Treasury yields were mixed Wednesday morning, with the 10-year note pulling back from a three-week high, while the 30-year bond yield ticked higher, as investors awaited remarks by Federal Reserve officials.
What are yields doing?
The yield on the 10-year Treasury note
was at 1.629%, compared with 1.632% at 3 p.m. Eastern on Tuesday.
The 2-year note
yield was 0.518%, from 0.52% on Tuesday afternoon.
The 30-year Treasury bond yield
was at 2.019% versus 2.017% late Tuesday.
The 10-year note yield on Tuesday ended at its highest since Oct. 25, while the 30-year yield was the highest since Oct. 26, according to Dow Jones Market Data.
What’s driving the market?
Yields rose Tuesday after a stronger-than-expected rise in October retail sales and remarks by St. Louis Federal Reserve Bank President James Bullard, who said the central bank should move to accelerate the tapering of monthly asset purchases to $30 billion a month. That would allow the process to be completed by the end of the first quarter of next year.
A sharp rise in Treasury yields at the short end of the yield curve since September has been driven by growing expectations the Federal Reserve will move more quickly than previously anticipated to tighten policy in an effort to rein in inflation. Longer-dated yields have been volatile but in a range in the past month. Some investors see the resulting flattening of the curve as warning that the Fed may move so aggressively that it causes an economic downturn, while others contend that market participants are underestimating how long-lasting inflation could prove to be.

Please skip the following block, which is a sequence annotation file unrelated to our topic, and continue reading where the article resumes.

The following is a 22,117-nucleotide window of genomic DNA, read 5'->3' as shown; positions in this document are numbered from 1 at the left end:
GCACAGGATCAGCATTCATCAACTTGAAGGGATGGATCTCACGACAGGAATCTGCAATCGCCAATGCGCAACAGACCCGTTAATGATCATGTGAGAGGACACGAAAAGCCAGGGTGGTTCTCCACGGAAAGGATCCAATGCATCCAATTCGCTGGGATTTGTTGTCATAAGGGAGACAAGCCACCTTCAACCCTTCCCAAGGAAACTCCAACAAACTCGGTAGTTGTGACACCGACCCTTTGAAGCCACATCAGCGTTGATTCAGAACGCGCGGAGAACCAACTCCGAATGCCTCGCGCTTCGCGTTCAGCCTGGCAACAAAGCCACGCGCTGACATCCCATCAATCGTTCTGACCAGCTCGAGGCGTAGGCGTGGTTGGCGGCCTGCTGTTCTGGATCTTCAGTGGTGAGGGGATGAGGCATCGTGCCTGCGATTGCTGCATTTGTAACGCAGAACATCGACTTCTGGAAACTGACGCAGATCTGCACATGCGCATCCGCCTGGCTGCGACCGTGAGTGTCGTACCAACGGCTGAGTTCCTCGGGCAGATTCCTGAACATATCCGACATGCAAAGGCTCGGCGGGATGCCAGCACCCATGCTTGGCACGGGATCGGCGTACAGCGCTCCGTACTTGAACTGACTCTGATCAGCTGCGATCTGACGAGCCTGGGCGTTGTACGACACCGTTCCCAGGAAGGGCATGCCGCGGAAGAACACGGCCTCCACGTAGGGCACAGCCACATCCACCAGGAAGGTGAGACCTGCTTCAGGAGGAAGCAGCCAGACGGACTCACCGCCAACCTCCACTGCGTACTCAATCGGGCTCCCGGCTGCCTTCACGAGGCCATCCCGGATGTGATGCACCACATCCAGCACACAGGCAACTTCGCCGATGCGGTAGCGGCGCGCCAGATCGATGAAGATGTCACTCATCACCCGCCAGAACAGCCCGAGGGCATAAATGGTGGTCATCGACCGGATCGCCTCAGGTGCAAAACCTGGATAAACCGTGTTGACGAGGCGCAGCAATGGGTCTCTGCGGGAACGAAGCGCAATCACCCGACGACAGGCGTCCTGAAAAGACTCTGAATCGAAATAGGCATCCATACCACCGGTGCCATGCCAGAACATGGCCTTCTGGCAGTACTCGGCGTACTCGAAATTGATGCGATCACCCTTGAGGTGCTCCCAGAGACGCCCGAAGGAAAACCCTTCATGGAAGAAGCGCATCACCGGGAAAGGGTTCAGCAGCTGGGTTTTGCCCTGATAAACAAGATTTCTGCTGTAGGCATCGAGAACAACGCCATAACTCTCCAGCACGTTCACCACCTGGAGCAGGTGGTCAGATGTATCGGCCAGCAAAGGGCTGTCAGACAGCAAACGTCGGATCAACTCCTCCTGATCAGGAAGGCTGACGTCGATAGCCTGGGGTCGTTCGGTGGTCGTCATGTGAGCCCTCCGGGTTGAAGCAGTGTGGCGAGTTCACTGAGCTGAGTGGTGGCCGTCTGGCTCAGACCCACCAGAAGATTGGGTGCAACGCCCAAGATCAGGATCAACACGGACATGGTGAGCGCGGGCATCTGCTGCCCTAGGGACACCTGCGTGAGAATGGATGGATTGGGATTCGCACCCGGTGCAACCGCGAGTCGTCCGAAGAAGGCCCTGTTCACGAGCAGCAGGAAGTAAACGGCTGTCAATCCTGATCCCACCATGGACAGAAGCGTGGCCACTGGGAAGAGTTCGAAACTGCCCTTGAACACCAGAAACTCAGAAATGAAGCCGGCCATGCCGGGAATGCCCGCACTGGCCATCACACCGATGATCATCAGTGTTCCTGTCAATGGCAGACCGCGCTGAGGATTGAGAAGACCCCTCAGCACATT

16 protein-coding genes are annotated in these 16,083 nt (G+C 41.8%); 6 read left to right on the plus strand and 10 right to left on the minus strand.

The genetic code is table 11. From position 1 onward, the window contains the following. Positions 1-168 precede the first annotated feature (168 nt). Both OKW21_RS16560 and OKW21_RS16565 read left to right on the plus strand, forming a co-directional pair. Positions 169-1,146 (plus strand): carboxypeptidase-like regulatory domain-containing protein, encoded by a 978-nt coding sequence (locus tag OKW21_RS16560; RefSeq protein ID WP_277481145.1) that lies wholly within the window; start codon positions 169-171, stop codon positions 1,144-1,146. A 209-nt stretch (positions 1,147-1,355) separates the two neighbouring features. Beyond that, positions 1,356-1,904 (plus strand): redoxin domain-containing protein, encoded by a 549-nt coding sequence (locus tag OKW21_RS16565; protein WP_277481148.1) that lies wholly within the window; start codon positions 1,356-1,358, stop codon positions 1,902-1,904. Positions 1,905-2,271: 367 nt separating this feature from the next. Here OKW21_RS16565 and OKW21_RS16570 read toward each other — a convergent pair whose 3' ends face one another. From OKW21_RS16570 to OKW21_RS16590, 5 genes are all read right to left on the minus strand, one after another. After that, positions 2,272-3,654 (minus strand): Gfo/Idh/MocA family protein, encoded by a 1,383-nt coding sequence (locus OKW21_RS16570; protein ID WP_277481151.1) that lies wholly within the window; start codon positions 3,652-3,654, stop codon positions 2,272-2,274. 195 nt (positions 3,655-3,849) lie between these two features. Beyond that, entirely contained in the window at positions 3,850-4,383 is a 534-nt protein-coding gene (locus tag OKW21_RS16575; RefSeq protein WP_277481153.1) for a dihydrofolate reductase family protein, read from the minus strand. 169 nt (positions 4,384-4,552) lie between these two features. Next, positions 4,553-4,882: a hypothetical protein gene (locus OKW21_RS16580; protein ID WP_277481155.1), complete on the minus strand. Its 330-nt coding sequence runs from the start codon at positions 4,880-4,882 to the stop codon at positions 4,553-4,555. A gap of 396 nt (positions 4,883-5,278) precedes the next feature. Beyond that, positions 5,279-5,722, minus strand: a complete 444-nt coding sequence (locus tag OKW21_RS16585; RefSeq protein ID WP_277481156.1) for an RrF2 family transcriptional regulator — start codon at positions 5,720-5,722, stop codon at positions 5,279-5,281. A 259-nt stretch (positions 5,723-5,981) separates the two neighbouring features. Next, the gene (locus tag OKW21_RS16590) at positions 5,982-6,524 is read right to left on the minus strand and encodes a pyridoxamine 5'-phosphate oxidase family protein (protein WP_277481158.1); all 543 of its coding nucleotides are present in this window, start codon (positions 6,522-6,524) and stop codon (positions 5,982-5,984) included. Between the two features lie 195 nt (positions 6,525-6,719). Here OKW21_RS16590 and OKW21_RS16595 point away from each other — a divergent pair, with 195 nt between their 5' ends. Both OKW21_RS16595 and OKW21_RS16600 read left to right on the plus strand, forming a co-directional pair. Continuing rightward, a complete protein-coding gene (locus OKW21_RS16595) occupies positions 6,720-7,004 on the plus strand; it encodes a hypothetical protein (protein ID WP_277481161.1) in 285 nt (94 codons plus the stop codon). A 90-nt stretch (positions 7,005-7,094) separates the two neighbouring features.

Investors will hear from a number of Fed policy makers Wednesday. New York Fed President John Williams is scheduled to make keynote remarks at the 2021 U.S. Treasury Market conference at 9:10 a.m. Eastern. San Francisco Fed President Mary Daly is set to participate in a discussion with Rostin Behnam, acting chairman of the Commodity Futures Trading Commission at the same event at 12:40 p.m.
Fed Gov. Christopher Waller is scheduled to talk about stablecoins at a Cleveland Fed conference on financial stability at 12:45 pm Eastern, while Atlanta Fed President Raphael Bostic is slated to deliver remarks at a Fed event on housing for vulnerable renters at 4 p.m. Chicago Fed President Charles Evans is participating in a Q&A session at the Mid-Size Bank Coalition of America event at 4:05 p.m. Eastern.
October data on U.S. housing starts and building permits is due at 8:30 a.m.
What are analysts saying?
“Firm U.S. retail sales data yesterday suggests again that consumers are not necessarily balking at higher prices and that could be another sign that there’s a bit more urgency to stamp down on inflation. This being said, our own view is that the Fed will continue to show patience,” said Steve Barrow, head of G-10 strategy at Standard Bank, in a note.
“We doubt, for instance, that it will increase the pace of tapering at the December meeting and remain skeptical that it will start to lift policy rates before it has finished reducing its bond purchases (which is currently scheduled for next June),” he said. “Hence, in the end, we fear that the Fed will fall behind the curve.”